11 May, 2010

SAG New Media: The New, But Not Necessarily Final, Frontier!

I was asked by Julie Crane, the Denver SAG rep, to write a piece for the newsletter on the process of becoming a SAG series under their New Media contract. I figured I could kill two birds with one stone--update my blog with the piece I wrote for Julie! (Why do I have to kill the birds? Why can't I just feed them with one crumb, or something less violent?)

So, here 'tis:

When I decided to create a web series, it was mostly to keep myself working on my craft. In smaller markets like Denver, we don't get quite as many opportunities as we might elsewhere. I'm a short redhead—and no one seems to be needing those 'round these here parts!

As I started looking into the process of making a web series, I discovered that my little project could become a SAG signatory, thus raising the level of production, acting, crew, and maybe even our status in the eyes of those who listen to my occasional babblings.

SAG? Yes, please! Maybe this could be what helps me become SAG eligible! (I was right about that!) So off I went, dragging my friend Jazz Copeland (Jazzy K Productions) along for the ride.

And what a ride it was! First stop: turning in the Preliminary Info Sheet. Okay, that was a breeze to fill out and fax back. We turned it in well before the week before starting production, which is what SAG asks for. Excellent! Now what?

Well, we waited. And waited...and waited. (Reminder to self: pick up the phone to check on the status next time.) But finally we heard back from SAG, and were given our very own New Media Rep, Maria. Marvelous, Magnificent Maria. She let us know we were approved to begin the next step!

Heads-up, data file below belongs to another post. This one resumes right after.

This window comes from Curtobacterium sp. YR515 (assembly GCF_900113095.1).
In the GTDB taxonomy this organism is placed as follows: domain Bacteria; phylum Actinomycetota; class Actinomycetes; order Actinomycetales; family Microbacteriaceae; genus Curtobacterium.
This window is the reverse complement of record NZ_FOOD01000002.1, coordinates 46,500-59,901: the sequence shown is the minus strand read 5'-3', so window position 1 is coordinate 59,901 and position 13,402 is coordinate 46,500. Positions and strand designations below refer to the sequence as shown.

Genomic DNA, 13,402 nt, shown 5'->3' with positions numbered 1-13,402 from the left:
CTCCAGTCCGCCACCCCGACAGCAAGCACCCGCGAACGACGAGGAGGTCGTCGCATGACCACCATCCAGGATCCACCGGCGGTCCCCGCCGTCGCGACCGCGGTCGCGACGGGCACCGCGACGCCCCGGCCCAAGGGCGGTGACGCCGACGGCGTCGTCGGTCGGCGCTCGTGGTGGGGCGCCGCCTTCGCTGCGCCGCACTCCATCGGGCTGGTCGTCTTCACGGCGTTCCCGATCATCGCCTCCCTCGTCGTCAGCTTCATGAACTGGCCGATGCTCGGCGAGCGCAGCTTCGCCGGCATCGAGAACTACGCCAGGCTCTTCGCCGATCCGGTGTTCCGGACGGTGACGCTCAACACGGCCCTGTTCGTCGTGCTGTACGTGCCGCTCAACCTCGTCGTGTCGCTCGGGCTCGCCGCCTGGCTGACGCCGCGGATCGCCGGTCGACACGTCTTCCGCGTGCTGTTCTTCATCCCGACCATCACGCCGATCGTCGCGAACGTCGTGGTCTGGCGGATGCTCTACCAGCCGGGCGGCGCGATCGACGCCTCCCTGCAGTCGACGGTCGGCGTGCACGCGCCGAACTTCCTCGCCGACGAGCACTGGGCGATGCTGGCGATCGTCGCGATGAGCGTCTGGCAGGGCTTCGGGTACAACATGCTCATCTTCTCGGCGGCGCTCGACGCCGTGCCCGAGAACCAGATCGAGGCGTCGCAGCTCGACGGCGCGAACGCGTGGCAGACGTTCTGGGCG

Maria emailed us the paperwork needed, which included production company documents (this can also be done by individuals), a pre-production cast list, and a line item budget.

Uh...okay. Part One: just fill out what it says! Great, done. Part Two...same. I needed each actor's name, social security number, and agent info for this list. Part Three: Budget? We don't have a budget! I'll admit I started freaking out at this point. What if I put down a number, but I can't pay anyone? What if I just put “zero?” Will they reject our application?

With New Media contracts, there are no minimums and pay is negotiable. This is both good and bad. Good for self-producers like me, with no money and no rich uncles. Bad for actors (also like me!), because we could technically work for very little pay, though the work involved is no different than any other project.

I ended up putting down what I hoped to be able to pay at some point, which is Ultra Low SAG scale. The actors all understand that we cannot pay this upfront, but that they will be paid.


At any rate (or no rate, as the case may be!), we sent those back to Maria and we eventually got our SAG Contract Packet in the mail. You'll have to forgive me—I'm pretty foggy on the dates—I can't remember how long we waited for each packet. It was a while—so fair warning: when they say start it a week before production, you might want to make that two months.

Back to our packet: Oh, happy day! We'll sign a few papers, send them back, and find out we are now a SAG production!!! Jazz and I got together with our notebooks and our pens, all ready to sign and send. Aaaaand then we went through that packet. At that point all I wanted was a hookah, so I could create a huge question mark in the air, a la Lewis Carroll's Caterpillar.

What did this packet include? Here's the rundown:

  1. New Signatories Instruction Sheet

  2. NM BG Actor

  3. NM Performer

  4. Exhibit G – Time Sheet

  5. Final Cast List

  6. P&H Waiver of Ownership Interest

  7. Pension & Health Adherence Letter

  8. Taft Hartley-Principal

  9. New Media Information Sheet

  10. New Media Transfer of Rights

  11. New Media P&H Weekly Contribution Report

  12. Signed AMPTP Agreement w-Rate Sheet

  13. New Media Agreement

  14. SAG Logo

  15. Taft-Hartley form